fpl.gifGod-o-Meter recently reported on a new poll by the evangelical group Faith in Public Life that found Hillary Clinton led Barack Obama among white evangelicals in Tennessee and Missouri and that more evangelicals were voting Democratic in those states than did in the 2004 general election. But an analysis of the poll by the nonpartisan Rothenberg Political Report casts doubt on the poll’s methodology and conclusions:

According to the poll, 34% of white evangelical voters in Missouri and 32% of white evangelical voters in Tennessee participated in the Democratic primary….
But instead of just putting the numbers out on their own, Faith in Public Life offered a flawed and misleading suggestive comparison to the 2004 general election. According to the memo, “One in three white evangelical voters in Missouri and Tennessee participated in Democratic primaries. Comparatively, only one in four white evangelical voters in Missouri and Tennessee supported John Kerry in the 2004 general election.”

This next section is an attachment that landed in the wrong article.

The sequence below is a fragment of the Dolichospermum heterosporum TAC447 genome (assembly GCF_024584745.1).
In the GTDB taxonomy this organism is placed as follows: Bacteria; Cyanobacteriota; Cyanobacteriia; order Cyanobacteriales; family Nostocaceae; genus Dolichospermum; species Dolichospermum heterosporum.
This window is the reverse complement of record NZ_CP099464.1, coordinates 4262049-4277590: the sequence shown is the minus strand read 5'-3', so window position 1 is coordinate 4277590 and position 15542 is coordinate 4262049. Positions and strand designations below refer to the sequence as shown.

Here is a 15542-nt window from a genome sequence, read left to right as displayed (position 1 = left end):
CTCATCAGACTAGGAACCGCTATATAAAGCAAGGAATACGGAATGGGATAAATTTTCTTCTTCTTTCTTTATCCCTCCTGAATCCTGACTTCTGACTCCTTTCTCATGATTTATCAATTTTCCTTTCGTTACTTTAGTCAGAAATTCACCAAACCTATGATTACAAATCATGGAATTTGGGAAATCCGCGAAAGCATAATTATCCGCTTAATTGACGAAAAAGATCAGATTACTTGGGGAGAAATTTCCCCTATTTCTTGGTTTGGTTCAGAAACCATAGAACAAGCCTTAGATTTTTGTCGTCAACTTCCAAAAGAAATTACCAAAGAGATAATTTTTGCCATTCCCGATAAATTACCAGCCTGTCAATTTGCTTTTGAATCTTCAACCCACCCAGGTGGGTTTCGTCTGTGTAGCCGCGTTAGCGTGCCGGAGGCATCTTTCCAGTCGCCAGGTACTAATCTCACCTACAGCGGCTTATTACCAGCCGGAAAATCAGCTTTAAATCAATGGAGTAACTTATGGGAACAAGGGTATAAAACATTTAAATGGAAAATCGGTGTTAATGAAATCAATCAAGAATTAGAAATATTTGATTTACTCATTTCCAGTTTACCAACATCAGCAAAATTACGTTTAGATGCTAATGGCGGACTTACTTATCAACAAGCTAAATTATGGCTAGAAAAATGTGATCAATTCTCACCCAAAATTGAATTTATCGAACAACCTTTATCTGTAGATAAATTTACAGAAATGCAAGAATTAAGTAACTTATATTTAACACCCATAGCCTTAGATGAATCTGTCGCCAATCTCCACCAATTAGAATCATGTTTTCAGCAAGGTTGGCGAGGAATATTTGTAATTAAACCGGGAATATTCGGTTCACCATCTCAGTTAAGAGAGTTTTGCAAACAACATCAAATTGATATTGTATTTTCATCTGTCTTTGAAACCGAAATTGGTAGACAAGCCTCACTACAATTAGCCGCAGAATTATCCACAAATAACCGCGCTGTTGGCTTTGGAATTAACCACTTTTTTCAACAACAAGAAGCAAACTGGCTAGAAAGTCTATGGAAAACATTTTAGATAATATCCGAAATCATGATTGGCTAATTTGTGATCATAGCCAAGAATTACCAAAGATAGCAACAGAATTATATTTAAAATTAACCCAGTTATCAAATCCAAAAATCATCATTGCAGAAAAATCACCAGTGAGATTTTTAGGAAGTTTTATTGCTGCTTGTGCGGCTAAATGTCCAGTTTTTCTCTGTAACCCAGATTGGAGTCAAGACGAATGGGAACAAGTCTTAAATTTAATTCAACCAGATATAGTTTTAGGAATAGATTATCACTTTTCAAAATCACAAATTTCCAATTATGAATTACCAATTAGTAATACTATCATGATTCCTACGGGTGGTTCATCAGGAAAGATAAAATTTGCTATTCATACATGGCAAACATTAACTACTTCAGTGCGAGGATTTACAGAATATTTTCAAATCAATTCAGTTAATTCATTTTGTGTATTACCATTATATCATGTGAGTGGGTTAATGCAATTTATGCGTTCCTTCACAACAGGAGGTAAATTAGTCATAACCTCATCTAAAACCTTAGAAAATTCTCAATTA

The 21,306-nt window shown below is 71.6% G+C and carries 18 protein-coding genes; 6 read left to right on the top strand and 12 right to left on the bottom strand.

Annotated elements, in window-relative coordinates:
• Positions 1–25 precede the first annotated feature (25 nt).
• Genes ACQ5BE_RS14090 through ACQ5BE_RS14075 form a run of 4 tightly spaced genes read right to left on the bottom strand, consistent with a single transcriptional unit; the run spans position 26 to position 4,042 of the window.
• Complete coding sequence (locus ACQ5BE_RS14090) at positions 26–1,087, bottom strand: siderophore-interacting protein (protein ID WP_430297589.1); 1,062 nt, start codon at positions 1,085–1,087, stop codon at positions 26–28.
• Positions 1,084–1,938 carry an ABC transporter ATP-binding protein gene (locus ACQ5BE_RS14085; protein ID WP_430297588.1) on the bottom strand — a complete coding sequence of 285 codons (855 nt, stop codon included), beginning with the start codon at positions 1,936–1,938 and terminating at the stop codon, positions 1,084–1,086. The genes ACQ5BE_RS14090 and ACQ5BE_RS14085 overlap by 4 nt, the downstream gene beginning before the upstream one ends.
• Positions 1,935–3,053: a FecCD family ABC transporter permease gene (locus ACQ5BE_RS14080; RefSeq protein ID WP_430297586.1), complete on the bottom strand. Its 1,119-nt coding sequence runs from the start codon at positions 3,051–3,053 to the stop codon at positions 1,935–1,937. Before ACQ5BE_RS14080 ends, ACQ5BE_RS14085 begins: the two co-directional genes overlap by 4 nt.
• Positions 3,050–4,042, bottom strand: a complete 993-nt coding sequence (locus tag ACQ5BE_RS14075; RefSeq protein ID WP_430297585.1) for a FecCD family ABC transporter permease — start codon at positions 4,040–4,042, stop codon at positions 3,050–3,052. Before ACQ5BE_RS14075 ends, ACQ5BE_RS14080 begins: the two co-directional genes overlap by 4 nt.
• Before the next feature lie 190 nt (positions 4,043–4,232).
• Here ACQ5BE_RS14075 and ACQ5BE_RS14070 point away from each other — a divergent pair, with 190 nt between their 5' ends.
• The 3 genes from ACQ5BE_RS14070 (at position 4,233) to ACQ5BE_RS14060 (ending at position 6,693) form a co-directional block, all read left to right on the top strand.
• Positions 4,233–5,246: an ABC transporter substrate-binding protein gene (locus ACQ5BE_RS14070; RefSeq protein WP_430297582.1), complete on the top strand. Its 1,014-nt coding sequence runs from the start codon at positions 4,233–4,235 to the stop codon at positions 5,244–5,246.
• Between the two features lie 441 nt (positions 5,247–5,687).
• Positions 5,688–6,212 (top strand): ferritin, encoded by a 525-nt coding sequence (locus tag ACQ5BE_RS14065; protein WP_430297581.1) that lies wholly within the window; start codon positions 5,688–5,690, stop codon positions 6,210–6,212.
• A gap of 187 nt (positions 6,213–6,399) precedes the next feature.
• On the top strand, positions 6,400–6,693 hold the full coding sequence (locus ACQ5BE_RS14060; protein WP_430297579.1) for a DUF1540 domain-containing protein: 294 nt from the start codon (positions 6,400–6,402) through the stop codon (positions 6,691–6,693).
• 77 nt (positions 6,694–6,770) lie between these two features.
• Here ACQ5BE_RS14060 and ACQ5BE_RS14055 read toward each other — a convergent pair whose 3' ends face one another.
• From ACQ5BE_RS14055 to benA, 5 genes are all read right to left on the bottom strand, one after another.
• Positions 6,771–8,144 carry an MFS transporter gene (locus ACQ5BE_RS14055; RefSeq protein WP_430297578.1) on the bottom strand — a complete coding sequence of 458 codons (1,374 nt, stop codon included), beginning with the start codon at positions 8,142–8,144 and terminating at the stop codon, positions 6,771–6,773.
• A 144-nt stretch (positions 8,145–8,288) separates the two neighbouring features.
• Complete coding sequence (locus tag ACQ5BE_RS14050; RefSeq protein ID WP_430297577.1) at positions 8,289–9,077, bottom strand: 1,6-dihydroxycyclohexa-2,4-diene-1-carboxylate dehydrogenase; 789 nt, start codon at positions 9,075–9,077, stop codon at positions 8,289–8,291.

This is one of those “apples to oranges” comparisons that simply ought never be done. You can’t compare general election voter behavior from four years ago with primary election voter participation.
Primary and general electorates are very different in both their size and makeup. And since both Missouri and Tennessee have no party registration and open primaries, any registered voter can choose which primary to participate in. That means it is virtually impossible to draw conclusions about the makeup of either party’s electorate since there are almost certainly some crossover voters from the other party, as well as Independents, in the mix.


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